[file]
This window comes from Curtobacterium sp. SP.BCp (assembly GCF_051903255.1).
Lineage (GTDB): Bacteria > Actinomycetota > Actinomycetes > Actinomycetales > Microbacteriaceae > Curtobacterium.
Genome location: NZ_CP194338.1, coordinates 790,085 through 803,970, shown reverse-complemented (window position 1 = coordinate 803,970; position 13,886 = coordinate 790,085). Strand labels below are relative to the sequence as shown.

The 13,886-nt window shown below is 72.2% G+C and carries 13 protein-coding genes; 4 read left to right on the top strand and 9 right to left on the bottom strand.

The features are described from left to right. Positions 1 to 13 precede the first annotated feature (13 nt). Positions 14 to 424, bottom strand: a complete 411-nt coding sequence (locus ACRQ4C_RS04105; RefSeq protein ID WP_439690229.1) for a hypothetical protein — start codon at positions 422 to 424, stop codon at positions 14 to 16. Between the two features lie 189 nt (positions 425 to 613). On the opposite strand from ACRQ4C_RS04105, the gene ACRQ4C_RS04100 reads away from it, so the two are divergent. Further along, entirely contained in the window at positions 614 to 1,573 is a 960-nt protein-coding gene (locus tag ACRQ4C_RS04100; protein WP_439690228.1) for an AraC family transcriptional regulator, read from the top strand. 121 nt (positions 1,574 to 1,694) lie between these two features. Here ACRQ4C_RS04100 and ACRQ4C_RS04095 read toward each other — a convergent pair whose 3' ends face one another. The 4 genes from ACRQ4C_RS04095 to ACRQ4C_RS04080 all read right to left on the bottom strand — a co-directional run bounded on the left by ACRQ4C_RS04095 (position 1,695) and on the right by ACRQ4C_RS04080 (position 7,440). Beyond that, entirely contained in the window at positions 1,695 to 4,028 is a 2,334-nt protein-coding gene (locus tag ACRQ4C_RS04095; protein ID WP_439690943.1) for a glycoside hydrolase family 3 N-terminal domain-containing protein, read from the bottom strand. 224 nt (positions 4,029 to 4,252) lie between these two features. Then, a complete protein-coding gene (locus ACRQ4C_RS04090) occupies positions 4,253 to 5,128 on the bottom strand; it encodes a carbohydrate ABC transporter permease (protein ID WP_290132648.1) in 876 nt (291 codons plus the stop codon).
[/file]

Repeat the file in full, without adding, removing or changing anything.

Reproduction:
This window comes from Curtobacterium sp. SP.BCp (assembly GCF_051903255.1).
Lineage (GTDB): Bacteria > Actinomycetota > Actinomycetes > Actinomycetales > Microbacteriaceae > Curtobacterium.
Genome location: NZ_CP194338.1, coordinates 790,085 through 803,970, shown reverse-complemented (window position 1 = coordinate 803,970; position 13,886 = coordinate 790,085). Strand labels below are relative to the sequence as shown.

The 13,886-nt window shown below is 72.2% G+C and carries 13 protein-coding genes; 4 read left to right on the top strand and 9 right to left on the bottom strand.

The features are described from left to right. Positions 1 to 13 precede the first annotated feature (13 nt). Positions 14 to 424, bottom strand: a complete 411-nt coding sequence (locus ACRQ4C_RS04105; RefSeq protein ID WP_439690229.1) for a hypothetical protein — start codon at positions 422 to 424, stop codon at positions 14 to 16. Between the two features lie 189 nt (positions 425 to 613). On the opposite strand from ACRQ4C_RS04105, the gene ACRQ4C_RS04100 reads away from it, so the two are divergent. Further along, entirely contained in the window at positions 614 to 1,573 is a 960-nt protein-coding gene (locus tag ACRQ4C_RS04100; protein WP_439690228.1) for an AraC family transcriptional regulator, read from the top strand. 121 nt (positions 1,574 to 1,694) lie between these two features. Here ACRQ4C_RS04100 and ACRQ4C_RS04095 read toward each other — a convergent pair whose 3' ends face one another. The 4 genes from ACRQ4C_RS04095 to ACRQ4C_RS04080 all read right to left on the bottom strand — a co-directional run bounded on the left by ACRQ4C_RS04095 (position 1,695) and on the right by ACRQ4C_RS04080 (position 7,440). Beyond that, entirely contained in the window at positions 1,695 to 4,028 is a 2,334-nt protein-coding gene (locus tag ACRQ4C_RS04095; protein ID WP_439690943.1) for a glycoside hydrolase family 3 N-terminal domain-containing protein, read from the bottom strand. 224 nt (positions 4,029 to 4,252) lie between these two features. Then, a complete protein-coding gene (locus ACRQ4C_RS04090) occupies positions 4,253 to 5,128 on the bottom strand; it encodes a carbohydrate ABC transporter permease (protein ID WP_290132648.1) in 876 nt (291 codons plus the stop codon).